In 1983 the Uruguayan architect Viñoly created Rafael Viñoly Architects in New York; the firm has since expanded with offices based in London, Los Angeles and the United Arab Emirates. A principle concern of Viñoly’s is the inclusion of public realms into civic buildings. He considers this to be of great value to the identity of the city and states: ‘architecture is a dialogue with the forces of life. As a major form of social intervention, its essential responsibility is to elevate the public realm’.
Viñoly’s concern with public and commercial interaction has greatly informed the shape of the Walkie-Talkie, which he insists evolved from the needs of the public and the will for the building to give back. On completion the public will be able to access a three-level botanical skygarden featuring cafes from which visitors can marvel at the 360° views of London – all free of charge. Viñoly has succeeded in creating pockets of social activity contributing to the public realms within London. By concentrating on social aspects within the design, Viñoly balances the Walkie-Talkie’s social responsibility with the commercialisation attached to such a momentous project.
However, this unusual shape has not escaped a stream of criticism and controversy. Groups such as Unesco and English Heritage have opposed the shape of the building, concerned that its ‘oppressive and overwhelming form’ will block views of St Paul’s Cathedral and dominate the city skyline. Criticism continues in regards to the reasoning behind the widening of the floor plates towards the upper levels of the building. As the floor space increases so does the revenue from the lease of these offices with their much sought after views. It can be argued the the Walkie-Talkie’s dominating form was encouraged by the promise of financial gain.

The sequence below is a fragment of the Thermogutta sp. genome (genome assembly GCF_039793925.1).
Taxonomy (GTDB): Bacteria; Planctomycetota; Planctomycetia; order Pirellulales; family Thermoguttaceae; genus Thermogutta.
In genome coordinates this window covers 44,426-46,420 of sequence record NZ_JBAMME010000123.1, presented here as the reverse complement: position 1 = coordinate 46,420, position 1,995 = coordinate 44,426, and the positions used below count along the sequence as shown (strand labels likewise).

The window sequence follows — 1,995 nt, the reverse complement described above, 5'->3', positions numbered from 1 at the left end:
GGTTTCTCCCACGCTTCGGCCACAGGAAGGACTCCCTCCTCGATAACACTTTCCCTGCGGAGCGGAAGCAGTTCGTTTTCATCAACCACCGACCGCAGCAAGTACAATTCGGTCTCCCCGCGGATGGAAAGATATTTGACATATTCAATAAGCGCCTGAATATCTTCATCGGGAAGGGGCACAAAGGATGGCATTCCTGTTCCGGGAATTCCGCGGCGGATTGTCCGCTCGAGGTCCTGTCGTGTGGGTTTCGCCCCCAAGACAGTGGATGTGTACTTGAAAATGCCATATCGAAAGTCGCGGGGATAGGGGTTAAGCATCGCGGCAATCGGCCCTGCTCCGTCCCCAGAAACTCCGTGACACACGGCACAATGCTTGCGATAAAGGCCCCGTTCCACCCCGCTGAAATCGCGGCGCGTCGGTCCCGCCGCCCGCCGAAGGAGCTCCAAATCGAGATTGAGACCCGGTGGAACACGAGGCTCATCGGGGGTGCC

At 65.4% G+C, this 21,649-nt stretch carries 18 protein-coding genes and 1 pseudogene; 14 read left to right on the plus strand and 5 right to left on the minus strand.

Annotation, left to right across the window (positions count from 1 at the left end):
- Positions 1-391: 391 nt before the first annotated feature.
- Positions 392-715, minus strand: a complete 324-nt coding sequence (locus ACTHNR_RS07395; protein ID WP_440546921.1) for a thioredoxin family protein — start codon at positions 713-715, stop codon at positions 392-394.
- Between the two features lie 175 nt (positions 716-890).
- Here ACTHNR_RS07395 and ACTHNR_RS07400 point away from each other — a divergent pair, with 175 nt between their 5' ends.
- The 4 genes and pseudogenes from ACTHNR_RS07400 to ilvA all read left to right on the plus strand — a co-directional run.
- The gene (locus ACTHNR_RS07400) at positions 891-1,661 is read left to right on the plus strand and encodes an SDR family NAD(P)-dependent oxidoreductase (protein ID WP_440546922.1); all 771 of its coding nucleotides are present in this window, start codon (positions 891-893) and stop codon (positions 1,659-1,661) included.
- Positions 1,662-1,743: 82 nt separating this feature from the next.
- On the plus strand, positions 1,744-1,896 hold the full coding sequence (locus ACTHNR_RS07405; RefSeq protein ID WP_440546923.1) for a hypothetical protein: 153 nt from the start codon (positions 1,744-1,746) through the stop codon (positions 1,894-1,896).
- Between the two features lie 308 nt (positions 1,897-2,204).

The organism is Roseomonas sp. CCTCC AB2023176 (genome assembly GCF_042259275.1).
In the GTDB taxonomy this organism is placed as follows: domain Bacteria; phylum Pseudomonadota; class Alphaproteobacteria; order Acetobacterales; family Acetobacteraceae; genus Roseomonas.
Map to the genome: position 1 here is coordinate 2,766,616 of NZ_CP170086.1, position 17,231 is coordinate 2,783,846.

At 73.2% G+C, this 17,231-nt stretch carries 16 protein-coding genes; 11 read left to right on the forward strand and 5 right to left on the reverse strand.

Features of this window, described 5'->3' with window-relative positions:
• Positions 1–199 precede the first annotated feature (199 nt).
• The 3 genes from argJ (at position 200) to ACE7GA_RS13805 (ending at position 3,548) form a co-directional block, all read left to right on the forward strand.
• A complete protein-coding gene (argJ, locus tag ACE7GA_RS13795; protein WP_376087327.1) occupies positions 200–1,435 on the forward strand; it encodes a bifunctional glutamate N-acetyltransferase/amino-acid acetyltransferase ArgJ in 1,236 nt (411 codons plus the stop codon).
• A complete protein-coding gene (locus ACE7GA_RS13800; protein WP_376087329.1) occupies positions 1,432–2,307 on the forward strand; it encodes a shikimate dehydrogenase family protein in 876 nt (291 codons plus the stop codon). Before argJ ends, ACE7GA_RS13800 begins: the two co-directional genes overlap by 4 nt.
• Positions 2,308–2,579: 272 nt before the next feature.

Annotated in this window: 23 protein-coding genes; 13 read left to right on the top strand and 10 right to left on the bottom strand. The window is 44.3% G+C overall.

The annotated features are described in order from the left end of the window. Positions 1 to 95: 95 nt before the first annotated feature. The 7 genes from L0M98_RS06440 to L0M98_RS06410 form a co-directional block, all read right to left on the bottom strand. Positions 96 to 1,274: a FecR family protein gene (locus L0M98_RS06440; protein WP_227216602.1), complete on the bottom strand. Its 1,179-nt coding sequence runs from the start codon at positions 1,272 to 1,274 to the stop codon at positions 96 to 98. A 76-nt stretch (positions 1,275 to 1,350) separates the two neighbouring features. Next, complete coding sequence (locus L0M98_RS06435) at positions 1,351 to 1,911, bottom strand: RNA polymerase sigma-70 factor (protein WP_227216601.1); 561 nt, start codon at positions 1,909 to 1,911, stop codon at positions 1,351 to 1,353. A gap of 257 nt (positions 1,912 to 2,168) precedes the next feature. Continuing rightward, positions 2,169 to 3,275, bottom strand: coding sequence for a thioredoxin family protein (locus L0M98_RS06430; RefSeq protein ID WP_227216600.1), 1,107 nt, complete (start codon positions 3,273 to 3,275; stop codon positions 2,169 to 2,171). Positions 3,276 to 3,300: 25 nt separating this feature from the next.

Regardless of the resistance, the Walkie-Talkie has irrefutably set a precedent that will inform future skyscrapers of London. Transporting social spaces from the pavements of London into the sky means that people engage with the city from an alternative perspective, one that is usually reserved for members of London’s elite.
British architect Rogers Stirk Habour + Partners designed 122 Leadenhall Street, popularly known as the Cheesegrater. Its distinctive wedge shape allows uninterrupted views of St Paul’s Cathedral from protected viewpoints, preserving elements of London’s urban experience. With 48 floors and costing around £286 million, the Cheesegrater attracted media attention when construction was halted due to the financial crisis in 2009. After a year of uncertainty work commenced and is expected to be completed in 2014.